The United Nations has begun sending out official invitations to what they're calling the Geneva 2 press conference for Syria later this month. One key Syrian ally was left off that list: Iran. The U.N. says the United States and Russia will meet next week to decide whether Iran should attend.
Well, efforts to end the Syrian war could be complicated by fierce infighting between rebel groups.
CNN's Mohammed Jamjoom is following that part of the story for you from Beirut this evening.
MOHAMMED JAMJOOM, CNN CORRESPONDENT: Rebels of Syria have turned their guns against one another and the fighting is only getting worse. Opposition activists reporting that over the weekend clashes have intensified between more moderate FSA rebels inside Syria as they are taking the fight to the ISIS, which is the Islamic State in Iraq and Syria, an Al Qaeda-affiliated group.
The tension between these groups has been bubbling up for months, but in the past few days, the FSA and other brigades affiliated with the rebel Free Syrian Army have laid down the law against the ISIS. They are tired of the fact that this Al Qaeda-affiliated group has taken over more territory inside Syria.
They are tired of the extreme Islamist jihadist ideology that they are bringing into Syria. So they, according to opposition activists, have begun arrested hundreds of this -- of these ISIS fighters and they have been taking them on in different towns.
The fighting began in the last few days in the northern part of Syria and has spread now to the eastern part of Syria, places like Raqqa, which close to the border between Syria and Turkey. Now there are videos that have emerged, purporting to show some of the fighting that's going on. We heard reports that there was one base that was commanded by the ISIS in al-Raqqa that has been taken over now and liberated by the FSA and groups affiliated with the FSA.
There are also reports from activists that dozens of detainees that have been held for months now by the ISIS because they were deemed not Muslim enough, including journalists, including academics and other FSA fighters, that they have been freed by the FSA in different parts of the country.
Meanwhile, the fighting is still intensifying between different groups. And at the same time as this what some activists are calling war within a war has erupted, you still have the fighting going on between the rebels and the Syrian regime of President Bashar al-Assad. All goes to show just how complex and dangerous the situation is on the ground in Syria and how that Syrian civil war is spiraling more out of control by the day -- Mohammed Jamjoom, CNN, Beirut.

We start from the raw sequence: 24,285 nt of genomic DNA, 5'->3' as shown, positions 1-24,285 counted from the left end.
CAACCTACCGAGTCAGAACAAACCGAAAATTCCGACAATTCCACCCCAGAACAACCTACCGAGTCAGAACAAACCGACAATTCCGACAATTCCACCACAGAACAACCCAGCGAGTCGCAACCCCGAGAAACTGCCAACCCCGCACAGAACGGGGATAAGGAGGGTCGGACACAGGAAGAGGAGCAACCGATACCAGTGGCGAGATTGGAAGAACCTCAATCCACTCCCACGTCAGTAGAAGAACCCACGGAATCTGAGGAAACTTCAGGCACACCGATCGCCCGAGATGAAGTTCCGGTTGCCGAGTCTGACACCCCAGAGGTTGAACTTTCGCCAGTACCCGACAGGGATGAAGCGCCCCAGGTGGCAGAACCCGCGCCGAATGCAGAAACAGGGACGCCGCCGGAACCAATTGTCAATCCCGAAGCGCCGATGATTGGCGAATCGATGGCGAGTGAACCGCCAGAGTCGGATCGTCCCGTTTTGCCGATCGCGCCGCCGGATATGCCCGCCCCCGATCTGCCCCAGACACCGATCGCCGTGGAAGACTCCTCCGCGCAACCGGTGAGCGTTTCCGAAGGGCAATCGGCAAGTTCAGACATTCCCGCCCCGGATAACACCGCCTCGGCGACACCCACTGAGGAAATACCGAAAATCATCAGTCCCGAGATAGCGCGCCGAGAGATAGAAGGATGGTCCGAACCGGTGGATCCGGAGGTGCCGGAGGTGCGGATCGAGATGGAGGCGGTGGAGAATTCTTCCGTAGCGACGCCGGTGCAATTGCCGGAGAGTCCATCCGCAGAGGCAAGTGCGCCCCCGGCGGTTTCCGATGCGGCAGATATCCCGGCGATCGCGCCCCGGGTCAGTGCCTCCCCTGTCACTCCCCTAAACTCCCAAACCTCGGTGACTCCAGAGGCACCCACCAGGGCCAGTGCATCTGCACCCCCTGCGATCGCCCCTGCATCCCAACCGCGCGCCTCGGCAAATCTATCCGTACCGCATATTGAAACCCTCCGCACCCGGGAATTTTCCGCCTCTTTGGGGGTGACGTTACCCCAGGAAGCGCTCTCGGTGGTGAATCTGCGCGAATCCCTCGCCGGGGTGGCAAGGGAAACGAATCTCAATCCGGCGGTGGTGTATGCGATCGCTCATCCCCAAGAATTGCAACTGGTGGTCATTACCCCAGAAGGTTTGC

ANDERSON: Well, the U.S. Secretary of State John Kerry is leaving the Middle East empty-handed, but he says he did make some progress in laying the groundwork for upcoming peace talks.
Kerry met separately with Israeli and Palestinian leaders and also briefly visited Jordan and Saudi. He was traveling to establish a framework to guide negotiations that would lead to a two-state solution.
Now in Israel, doctors say the condition of the former prime minister Ariel Sharon likely will continue to worsen by the day unless there is a, quote, "miracle." The 85-year old has been in a coma since he suffered a stroke in 2006. Doctors say they have stabilized his blood pressure but his organ function is still deteriorating.
Peace talks aimed at ending weeks of fighting the world's newest nation have wrapped up for the day. Representatives of South Sudan's president and his former vice president have been meeting in Addis Ababa and plan to meet again tomorrow. Peace negotiations were supposed to have begun last week, but were delayed.
Meanwhile the Sudanese president Omer al-Bashir is in Juba for talks with the president of South Sudan. The two countries have agreed to consider deploying a joint force to secure the strategic oil fields.
Well, eccentric basketball star Dennis Rodman arrived in North Korea on Monday in his fourth visit to the reclusive state. But this time he brought some of his basketball buddies along the group, former NBA players, are in North Korea to take part in a basketball game on Kim Jong-un's birthday.
Karl Penhaul has more.
KARL PENHAUL, CNN CORRESPONDENT: Party time for North Korean strongman Kim Jong-un. He turns 31 Wednesday and basketball bad boy Dennis Rodman and his team of NBA all-timers headed there to help him celebrate.
UNIDENTIFIED MALE: All good.
PENHAUL (voice-over): Rodman is describing this trip as basketball diplomacy.
But prior to takeoff, he ruled out specifically pushing for the release of American missionary Kenneth Bae, who's doing hard time in a North Korean labor camp.
DENNIS RODMAN, BASKETBALL PLAYER: I'm not trying to save the world. I'm not trying to save Kenneth Bae or his people. That's not my job. My job? My job is (INAUDIBLE). I'm going there, doing what they -- trying to interact with him on that (INAUDIBLE) sports. He loves sports. I like the guy. The guy's awesome to me.
PENHAUL (voice-over): Rodman and his NBA buddies are scheduled to shoot hoops with the North Korean national squad. It's a birthday treat for Kim, who's an avid basketball fan. On his last trip in December, Rodman spent a few days coaching the North Koreans.